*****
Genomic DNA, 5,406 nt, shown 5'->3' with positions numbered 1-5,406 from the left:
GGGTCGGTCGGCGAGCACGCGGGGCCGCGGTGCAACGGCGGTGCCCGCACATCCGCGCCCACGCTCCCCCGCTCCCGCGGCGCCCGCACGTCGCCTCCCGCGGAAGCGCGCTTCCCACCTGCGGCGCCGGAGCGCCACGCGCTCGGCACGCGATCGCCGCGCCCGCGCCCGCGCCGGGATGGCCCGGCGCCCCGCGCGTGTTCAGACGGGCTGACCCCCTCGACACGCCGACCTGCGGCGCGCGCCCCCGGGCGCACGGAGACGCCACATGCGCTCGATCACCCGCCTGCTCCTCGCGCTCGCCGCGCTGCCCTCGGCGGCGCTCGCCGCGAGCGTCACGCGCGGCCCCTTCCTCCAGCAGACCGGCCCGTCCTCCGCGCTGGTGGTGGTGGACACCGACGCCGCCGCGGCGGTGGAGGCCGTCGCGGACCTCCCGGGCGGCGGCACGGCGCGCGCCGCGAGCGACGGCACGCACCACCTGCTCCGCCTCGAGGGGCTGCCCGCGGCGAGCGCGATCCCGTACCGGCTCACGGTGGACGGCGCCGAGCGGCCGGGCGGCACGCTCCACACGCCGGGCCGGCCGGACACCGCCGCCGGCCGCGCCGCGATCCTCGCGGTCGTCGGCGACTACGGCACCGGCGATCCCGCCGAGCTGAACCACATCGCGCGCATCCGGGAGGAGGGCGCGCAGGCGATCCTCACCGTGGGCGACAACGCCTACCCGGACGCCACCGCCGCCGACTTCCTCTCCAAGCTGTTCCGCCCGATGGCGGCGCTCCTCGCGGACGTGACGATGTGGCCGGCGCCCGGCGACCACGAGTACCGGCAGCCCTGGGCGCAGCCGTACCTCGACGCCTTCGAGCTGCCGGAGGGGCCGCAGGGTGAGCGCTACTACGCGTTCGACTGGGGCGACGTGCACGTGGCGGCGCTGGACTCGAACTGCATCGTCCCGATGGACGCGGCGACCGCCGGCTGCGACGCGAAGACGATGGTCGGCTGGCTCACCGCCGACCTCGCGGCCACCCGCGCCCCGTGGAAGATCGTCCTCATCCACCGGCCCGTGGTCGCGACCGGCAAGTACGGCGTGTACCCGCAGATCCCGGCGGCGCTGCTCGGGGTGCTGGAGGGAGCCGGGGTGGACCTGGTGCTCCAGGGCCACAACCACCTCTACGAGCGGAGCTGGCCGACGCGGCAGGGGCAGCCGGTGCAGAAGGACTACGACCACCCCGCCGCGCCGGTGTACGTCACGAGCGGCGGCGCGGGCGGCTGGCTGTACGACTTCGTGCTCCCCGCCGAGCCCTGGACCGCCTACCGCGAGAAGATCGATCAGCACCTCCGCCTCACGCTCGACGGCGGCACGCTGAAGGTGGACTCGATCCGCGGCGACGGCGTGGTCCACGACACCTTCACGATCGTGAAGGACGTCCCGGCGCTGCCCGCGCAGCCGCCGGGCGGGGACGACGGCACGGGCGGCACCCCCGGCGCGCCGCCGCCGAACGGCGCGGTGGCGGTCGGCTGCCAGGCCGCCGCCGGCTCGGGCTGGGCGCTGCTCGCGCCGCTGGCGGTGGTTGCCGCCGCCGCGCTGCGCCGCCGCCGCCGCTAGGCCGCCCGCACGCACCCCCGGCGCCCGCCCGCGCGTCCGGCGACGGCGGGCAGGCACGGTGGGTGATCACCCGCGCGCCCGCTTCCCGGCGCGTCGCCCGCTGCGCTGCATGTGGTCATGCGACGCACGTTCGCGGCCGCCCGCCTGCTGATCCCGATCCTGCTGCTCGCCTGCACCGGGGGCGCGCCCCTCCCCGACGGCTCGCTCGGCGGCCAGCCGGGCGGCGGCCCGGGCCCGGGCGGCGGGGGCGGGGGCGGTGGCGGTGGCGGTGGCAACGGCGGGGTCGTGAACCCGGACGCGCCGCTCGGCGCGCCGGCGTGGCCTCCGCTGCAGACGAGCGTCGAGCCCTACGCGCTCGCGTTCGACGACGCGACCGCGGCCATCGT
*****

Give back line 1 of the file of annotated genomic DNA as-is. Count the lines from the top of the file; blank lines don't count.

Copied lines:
Genomic DNA, 5,406 nt, shown 5'->3' with positions numbered 1-5,406 from the left: